Nationalist and Orthodox militants attacking LGBT rights activists in Voronezh.

One of our Observers in Russia has sent us footage of gay rights activists being attacked during recent protests. He tells us about the climate of fear and hatred against gays in his country.
It is not a good time to be gay in Russia. On Friday, the Russian parliament gave initial backing to a law banning “homosexual propaganda targeting minors”. There was little debate before 388 members of parliament voted for it, versus only one against and one abstaining. This nationwide bill has galvanized LGBT (Lesbian, Gay, Bisexual, and Transgender) activists to organize protests in various Russian cities, during which they were targeted — sometimes very violently — by nationalist and Orthodox militants.
The proposed law would outlaw public demonstrations and dissemination of information about the LGBT community to minors. As a result, gay couples would not be able to kiss or even hold hands in the street; if they ignore the law, they could be fined between 100 to 125 euros per person. The city of St. Petersburg adopted similar legislation in May 2012.
Those pushing the proposed law, most prominently the powerful Russian Orthodox Church, applaud its promotion of traditional Russian and Orthodox values in the face of western values. The Kremlin also seeks to increase the national birth rate, which has been in freefall since the end of the USSR.
On January 22, dozens of LGBT activists rallied for a “kiss-in” in front of the parliament building in Moscow. They were insulted and beat up by dozens of men, as shown in these two videos.
Footage of the protest in front of parliament on January 22. Video: Vassili Sonkine.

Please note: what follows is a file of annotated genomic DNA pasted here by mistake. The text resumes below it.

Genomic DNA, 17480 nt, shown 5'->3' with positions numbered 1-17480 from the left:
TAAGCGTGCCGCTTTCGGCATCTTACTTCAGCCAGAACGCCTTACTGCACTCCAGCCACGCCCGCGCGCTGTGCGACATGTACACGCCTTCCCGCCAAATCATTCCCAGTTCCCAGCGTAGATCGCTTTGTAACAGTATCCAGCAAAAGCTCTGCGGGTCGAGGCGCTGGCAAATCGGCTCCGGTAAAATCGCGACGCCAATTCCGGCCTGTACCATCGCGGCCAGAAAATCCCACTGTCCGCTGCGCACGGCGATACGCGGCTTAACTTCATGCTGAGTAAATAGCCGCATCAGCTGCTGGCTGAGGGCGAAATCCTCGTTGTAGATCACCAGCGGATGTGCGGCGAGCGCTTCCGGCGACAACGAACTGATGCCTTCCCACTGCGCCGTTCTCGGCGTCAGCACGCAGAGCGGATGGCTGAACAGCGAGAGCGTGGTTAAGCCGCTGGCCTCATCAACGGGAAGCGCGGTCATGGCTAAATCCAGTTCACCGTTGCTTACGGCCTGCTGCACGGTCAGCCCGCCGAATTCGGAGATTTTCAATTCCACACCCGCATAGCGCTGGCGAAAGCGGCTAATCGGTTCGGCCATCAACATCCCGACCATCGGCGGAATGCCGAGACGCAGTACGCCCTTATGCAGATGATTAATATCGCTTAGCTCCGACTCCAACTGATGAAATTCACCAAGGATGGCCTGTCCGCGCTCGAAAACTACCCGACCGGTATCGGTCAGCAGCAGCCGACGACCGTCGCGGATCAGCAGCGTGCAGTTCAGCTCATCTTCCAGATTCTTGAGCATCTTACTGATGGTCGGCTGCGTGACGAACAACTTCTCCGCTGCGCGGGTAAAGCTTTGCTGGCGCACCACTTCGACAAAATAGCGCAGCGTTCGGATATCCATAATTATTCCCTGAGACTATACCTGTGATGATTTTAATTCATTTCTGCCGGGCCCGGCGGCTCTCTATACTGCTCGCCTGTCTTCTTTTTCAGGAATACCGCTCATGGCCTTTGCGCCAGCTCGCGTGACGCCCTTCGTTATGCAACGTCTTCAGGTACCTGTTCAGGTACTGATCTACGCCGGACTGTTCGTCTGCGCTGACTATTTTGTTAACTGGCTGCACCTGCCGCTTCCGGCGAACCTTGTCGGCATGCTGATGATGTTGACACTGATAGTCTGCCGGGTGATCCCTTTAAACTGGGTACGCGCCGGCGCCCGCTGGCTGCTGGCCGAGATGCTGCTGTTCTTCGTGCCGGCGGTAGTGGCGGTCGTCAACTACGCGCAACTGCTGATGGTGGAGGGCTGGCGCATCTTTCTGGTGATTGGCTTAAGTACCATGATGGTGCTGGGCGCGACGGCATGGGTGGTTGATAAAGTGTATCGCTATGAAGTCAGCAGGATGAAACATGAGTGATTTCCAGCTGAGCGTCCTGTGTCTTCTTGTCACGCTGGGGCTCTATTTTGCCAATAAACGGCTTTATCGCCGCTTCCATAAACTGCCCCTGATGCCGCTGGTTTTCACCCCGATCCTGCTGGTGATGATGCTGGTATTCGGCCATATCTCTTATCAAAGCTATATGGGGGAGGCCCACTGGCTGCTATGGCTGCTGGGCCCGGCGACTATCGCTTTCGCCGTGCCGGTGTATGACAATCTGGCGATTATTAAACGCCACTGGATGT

Our Observer explains that on January 20, in Voronezh, a city 500 km south of Moscow, gay activists were violently attacked by nationalist and Orthodox militants.
Footage of the protest in Voronezh on Sunday, January 20. Video: Автомир портал
Russia decriminalised homosexuality in 1993, but homophobia is still rampant. Gay pride parades are frequently cancelled and attacks against homosexuals are very common.

“Can you imagine how desperate I must be when I choose go to a protest though I know I might very well be killed?”

Andrei is a gay rights activist who participated in the protest in Voronezh. He writes a blog (in Russian).
I have been taking part in LGBT rights events since 2010 in Saint Petersburg and in Moscow, but I have never been attacked like I was in Voronezh. When hundreds of people take to the streets with nationalist and Orthodox slogans in a large crowd, they start behaving like animals.
I was hit by some people. I had barely arrived; I had just seen them greeting each other with Nazi salutes. I took out my placard that read “Stop hatred” and was immediately punched to the ground. Then, someone started kicking me in the head and the neck, before running away. I was then brought to a police car, which took me away from the protest. I only saw the others activists get beat up on video footage. No one was grievously hurt, but three of us had large bruises and open wounds.
“The police will never protect us”
After the protest, I received hundreds of threats on social networks: “Die, you dirty whore. If you try again, I will burn you alive”; “you will not find a single safe place for you on Russian soil”; “get out of here, you fag, if I see you I will break your teeth,” and so on. My picture and contact information are circulating online. As a result, I no longer leave my house by myself; I always call a cab. I am desperate. Can you imagine how desperate I must be when I choose to go to a protest though I know I might very well be killed?
The police will never protect us; I am under no illusions on that front. The Voronezh police reported that there had not been any violence during the protest, and they received thank you letters from our attackers for not intervening!
But I will keep on fighting. With help from human rights activists, we have filed a complaint with the Interior Ministry and the city of Voronezh. I have also been contacted by a nonprofit, Front Line Defenders, which is preparing appeals to the Russian government, the Council of Europe, and the United Nations.